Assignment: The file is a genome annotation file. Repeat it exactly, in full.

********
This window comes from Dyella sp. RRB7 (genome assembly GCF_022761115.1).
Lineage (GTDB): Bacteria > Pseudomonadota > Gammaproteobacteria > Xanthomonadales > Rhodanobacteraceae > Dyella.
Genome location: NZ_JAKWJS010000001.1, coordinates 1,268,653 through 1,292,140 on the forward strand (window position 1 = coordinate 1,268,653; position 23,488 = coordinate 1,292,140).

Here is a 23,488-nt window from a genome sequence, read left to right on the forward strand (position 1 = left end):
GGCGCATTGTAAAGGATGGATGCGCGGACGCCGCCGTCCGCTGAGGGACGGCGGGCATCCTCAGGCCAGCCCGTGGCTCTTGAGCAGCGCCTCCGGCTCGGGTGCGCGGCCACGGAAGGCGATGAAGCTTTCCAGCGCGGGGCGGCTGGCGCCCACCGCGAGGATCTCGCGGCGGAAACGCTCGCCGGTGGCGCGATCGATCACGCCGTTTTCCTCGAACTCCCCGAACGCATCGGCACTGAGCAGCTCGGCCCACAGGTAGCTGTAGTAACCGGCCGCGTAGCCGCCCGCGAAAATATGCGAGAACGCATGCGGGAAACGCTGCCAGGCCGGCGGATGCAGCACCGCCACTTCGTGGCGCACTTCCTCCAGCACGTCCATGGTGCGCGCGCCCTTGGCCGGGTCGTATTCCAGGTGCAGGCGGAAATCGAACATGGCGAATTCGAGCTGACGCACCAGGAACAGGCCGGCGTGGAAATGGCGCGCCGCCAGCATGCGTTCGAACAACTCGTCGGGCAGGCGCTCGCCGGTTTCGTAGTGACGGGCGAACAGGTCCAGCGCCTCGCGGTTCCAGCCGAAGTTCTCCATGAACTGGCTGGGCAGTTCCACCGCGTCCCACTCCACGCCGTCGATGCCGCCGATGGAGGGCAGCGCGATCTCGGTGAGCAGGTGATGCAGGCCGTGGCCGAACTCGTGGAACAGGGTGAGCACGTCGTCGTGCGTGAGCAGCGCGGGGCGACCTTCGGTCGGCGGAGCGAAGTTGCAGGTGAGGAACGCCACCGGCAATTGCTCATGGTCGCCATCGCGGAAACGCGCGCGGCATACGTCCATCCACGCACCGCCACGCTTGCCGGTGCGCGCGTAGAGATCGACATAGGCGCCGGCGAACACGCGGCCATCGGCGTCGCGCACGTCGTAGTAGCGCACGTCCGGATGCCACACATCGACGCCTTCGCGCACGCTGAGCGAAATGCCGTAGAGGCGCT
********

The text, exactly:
This window comes from Dyella sp. RRB7 (genome assembly GCF_022761115.1).
Lineage (GTDB): Bacteria > Pseudomonadota > Gammaproteobacteria > Xanthomonadales > Rhodanobacteraceae > Dyella.
Genome location: NZ_JAKWJS010000001.1, coordinates 1,268,653 through 1,292,140 on the forward strand (window position 1 = coordinate 1,268,653; position 23,488 = coordinate 1,292,140).

Here is a 23,488-nt window from a genome sequence, read left to right on the forward strand (position 1 = left end):
GGCGCATTGTAAAGGATGGATGCGCGGACGCCGCCGTCCGCTGAGGGACGGCGGGCATCCTCAGGCCAGCCCGTGGCTCTTGAGCAGCGCCTCCGGCTCGGGTGCGCGGCCACGGAAGGCGATGAAGCTTTCCAGCGCGGGGCGGCTGGCGCCCACCGCGAGGATCTCGCGGCGGAAACGCTCGCCGGTGGCGCGATCGATCACGCCGTTTTCCTCGAACTCCCCGAACGCATCGGCACTGAGCAGCTCGGCCCACAGGTAGCTGTAGTAACCGGCCGCGTAGCCGCCCGCGAAAATATGCGAGAACGCATGCGGGAAACGCTGCCAGGCCGGCGGATGCAGCACCGCCACTTCGTGGCGCACTTCCTCCAGCACGTCCATGGTGCGCGCGCCCTTGGCCGGGTCGTATTCCAGGTGCAGGCGGAAATCGAACATGGCGAATTCGAGCTGACGCACCAGGAACAGGCCGGCGTGGAAATGGCGCGCCGCCAGCATGCGTTCGAACAACTCGTCGGGCAGGCGCTCGCCGGTTTCGTAGTGACGGGCGAACAGGTCCAGCGCCTCGCGGTTCCAGCCGAAGTTCTCCATGAACTGGCTGGGCAGTTCCACCGCGTCCCACTCCACGCCGTCGATGCCGCCGATGGAGGGCAGCGCGATCTCGGTGAGCAGGTGATGCAGGCCGTGGCCGAACTCGTGGAACAGGGTGAGCACGTCGTCGTGCGTGAGCAGCGCGGGGCGACCTTCGGTCGGCGGAGCGAAGTTGCAGGTGAGGAACGCCACCGGCAATTGCTCATGGTCGCCATCGCGGAAACGCGCGCGGCATACGTCCATCCACGCACCGCCACGCTTGCCGGTGCGCGCGTAGAGATCGACATAGGCGCCGGCGAACACGCGGCCATCGGCGTCGCGCACGTCGTAGTAGCGCACGTCCGGATGCCACACATCGACGCCTTCGCGCACGCTGAGCGAAATGCCGTAGAGGCGCT